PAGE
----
The CDE presented on the development status of the 2022-24 Child Care and Development Fund State Plan (CCDF). The purpose of the CCDF is to increase the availability, affordability, and quality of child care services. States and territories receiving CCDF funds must prepare and submit a plan to the federal government detailing how these funds will be allocated and expended. This plan is redeveloped every three years and is currently going through the public input process. The following themes have emerged in input sessions thus far:
- Recognizing biases and inequities
- The need for more diversity in the workforce
- Retention of current workforce
- Compensation and reimbursement rates
The 30-day public comment period for CCDF opens February 12th and written comments may be submitted through the dedicated email box at firstname.lastname@example.org. A virtual hearing will be hosted on March 4th. This plan will go into effect on October 1, 2021 and be in effect until September 30, 2024. Obtain more information about the CCDF State Plan and timeline.
Participants during the ECPC meeting further raised the need for increased compensation and supports for the workforce. It also elevated the need to ensure the workforce is prepared to serve and meet the specific needs of Black and Brown communities, families who speak a home language other than English, and provide trauma-informed care.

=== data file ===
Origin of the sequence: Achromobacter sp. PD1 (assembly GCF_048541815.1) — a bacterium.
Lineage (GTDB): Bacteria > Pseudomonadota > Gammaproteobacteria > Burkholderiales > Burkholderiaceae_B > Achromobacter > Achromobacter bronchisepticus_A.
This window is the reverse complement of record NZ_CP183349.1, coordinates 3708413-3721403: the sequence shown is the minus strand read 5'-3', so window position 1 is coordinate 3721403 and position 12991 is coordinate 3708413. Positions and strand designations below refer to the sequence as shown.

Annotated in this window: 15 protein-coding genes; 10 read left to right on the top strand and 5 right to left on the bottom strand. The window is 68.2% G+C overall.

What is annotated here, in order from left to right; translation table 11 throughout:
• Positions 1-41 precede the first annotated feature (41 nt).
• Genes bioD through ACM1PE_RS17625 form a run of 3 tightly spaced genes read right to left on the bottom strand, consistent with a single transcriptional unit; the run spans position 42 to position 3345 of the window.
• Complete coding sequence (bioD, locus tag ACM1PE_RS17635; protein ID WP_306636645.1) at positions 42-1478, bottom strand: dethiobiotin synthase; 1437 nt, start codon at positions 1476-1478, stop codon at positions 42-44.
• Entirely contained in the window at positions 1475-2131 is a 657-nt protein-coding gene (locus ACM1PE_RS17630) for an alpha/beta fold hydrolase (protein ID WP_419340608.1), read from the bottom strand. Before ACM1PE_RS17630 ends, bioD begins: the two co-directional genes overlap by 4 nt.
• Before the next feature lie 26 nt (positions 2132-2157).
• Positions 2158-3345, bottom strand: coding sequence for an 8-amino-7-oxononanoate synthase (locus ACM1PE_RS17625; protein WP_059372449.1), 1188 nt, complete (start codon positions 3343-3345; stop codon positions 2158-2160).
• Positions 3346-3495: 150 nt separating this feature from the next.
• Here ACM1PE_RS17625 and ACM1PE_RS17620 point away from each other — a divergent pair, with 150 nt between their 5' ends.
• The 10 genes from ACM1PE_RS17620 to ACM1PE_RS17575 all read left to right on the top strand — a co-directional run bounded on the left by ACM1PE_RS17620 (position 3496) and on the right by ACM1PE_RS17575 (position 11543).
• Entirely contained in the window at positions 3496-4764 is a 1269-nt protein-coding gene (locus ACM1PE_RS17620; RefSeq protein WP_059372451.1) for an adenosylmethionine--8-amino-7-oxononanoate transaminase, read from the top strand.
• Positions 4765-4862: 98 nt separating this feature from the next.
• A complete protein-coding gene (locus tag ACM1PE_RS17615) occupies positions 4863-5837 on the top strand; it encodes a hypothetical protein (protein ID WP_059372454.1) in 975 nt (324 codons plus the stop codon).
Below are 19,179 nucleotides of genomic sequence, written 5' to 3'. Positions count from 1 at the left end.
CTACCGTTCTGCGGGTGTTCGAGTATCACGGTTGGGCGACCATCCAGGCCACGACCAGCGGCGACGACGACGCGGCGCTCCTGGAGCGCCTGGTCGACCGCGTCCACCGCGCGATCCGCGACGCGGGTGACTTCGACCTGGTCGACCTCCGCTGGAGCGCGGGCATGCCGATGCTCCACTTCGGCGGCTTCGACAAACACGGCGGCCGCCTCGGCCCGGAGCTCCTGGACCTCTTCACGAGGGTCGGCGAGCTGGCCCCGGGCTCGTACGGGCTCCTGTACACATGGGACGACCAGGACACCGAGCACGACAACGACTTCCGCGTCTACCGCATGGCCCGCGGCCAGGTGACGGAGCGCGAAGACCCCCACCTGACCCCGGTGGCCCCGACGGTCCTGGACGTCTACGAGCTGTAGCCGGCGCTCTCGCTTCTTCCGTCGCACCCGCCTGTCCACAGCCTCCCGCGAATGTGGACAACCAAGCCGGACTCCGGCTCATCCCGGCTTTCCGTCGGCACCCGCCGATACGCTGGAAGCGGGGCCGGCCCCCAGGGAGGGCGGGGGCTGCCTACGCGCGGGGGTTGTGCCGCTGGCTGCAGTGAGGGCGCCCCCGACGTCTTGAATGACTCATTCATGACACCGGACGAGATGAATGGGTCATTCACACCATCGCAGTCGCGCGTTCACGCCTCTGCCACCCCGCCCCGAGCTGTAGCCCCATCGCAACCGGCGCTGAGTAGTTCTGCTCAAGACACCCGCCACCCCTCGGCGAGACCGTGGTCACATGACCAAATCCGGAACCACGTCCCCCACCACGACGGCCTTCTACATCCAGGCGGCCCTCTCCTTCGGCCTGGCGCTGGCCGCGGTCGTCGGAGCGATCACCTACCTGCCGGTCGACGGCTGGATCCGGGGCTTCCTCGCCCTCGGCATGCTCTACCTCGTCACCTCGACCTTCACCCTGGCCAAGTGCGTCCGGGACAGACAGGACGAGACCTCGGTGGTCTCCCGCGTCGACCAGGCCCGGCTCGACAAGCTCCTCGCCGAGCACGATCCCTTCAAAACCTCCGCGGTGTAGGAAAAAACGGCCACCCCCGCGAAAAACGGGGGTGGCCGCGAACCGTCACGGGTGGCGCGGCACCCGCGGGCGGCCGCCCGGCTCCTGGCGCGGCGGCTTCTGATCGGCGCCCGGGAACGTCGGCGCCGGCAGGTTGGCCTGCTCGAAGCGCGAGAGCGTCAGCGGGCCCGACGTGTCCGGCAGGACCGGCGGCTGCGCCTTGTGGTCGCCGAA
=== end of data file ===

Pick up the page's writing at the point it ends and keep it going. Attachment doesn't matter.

Child Care Program Transition Second Quarter Report
Kim Johnson, Director of CDSS, provided an update on the transition of child care services from CDE to CDSS and shared that she is thrilled to have Dr. Maria Lupe Jaime-Mileham join CDSS as the Deputy Director of the Child Care and Development Division. Johnson announced that CDSS will be releasing the transition plan soon, as the plan is officially due to the Legislature and ECPC on March 31. CDSS and CDE have been collaborating to ensure smooth transition of facilities and equipment and handle human resources and labor relations. CDSS is also engaging stakeholders to elicit feedback and has hosted several listening sessions on topics that were selected by the field. It has also developed public-private partnerships with the Packard Foundation and Heising-Simons Foundation to help frame and craft conversations. It will be hosting its third quarterly stakeholder call on April 14, 1-2:30 p.m. The programs and staff will officially transition on July 1, 2021.
Participants shared their congratulations and excitement about the appointment of Dr. Lupe Jaime as the new Deputy Director of the Child Care and Development Division. They also expressed their desire and need for providers to have a direct line to CDSS, as many had experienced challenges connecting with CDE Liaisons in the past. There was further discussion about the need for more training for providers on racism, trauma, and biases, as well as work to remove these biases from the system itself and work to break the preschool to prison pipeline. Some participants expressed interest in getting involved in CDSS public-private partnerships and asked about next steps. Lastly, a proposal was raised to use the ECPC as an advocacy body to influence the budget process. Discussion on this proposal did not lead to a decision, but the idea was generally well received.